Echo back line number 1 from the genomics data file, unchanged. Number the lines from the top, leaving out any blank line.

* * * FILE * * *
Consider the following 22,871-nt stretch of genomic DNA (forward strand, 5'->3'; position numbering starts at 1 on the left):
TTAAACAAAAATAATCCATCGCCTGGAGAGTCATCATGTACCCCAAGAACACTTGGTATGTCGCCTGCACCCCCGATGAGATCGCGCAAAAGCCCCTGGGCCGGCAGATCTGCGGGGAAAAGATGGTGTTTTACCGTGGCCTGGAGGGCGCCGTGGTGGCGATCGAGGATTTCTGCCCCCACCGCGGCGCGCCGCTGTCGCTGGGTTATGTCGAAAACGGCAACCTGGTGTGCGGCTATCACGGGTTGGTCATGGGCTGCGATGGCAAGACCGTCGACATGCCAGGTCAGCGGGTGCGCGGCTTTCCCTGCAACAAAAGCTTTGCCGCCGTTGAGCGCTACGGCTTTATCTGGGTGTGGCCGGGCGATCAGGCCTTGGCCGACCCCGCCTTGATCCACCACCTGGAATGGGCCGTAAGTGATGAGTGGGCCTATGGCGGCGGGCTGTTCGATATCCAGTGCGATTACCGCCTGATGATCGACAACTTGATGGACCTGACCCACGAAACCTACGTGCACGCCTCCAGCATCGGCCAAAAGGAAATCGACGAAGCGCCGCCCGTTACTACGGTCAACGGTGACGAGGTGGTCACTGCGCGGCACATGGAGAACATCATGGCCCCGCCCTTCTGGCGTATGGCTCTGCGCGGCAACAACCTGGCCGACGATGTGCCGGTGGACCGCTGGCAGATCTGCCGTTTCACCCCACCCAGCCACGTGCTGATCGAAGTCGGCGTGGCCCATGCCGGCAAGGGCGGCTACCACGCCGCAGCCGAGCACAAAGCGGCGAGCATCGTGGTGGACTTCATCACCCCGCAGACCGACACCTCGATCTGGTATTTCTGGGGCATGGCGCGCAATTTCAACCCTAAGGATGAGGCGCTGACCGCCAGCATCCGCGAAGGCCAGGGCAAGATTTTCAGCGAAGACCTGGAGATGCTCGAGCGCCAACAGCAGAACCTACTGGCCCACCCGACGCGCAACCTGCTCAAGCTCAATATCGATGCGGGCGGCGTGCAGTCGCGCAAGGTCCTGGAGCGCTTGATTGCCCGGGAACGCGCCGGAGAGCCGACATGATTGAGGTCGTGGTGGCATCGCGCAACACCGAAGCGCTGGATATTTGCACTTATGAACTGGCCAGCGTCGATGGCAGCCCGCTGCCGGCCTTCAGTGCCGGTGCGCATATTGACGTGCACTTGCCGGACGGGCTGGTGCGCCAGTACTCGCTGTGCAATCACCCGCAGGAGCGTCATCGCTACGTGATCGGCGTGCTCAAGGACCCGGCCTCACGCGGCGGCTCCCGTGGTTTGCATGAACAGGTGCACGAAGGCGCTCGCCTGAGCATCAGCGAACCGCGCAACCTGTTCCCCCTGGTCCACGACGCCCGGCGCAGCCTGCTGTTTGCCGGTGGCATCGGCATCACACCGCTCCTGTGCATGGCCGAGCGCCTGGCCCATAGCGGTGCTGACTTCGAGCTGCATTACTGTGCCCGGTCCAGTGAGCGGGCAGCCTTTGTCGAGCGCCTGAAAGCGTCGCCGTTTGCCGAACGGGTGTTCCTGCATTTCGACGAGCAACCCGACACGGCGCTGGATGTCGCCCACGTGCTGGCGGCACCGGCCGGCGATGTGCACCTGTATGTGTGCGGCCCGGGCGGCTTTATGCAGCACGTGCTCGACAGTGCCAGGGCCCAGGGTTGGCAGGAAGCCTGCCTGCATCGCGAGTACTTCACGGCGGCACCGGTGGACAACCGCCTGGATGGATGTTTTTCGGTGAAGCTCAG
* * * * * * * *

Consider the following 22,871-nt stretch of genomic DNA (forward strand, 5'->3'; position numbering starts at 1 on the left):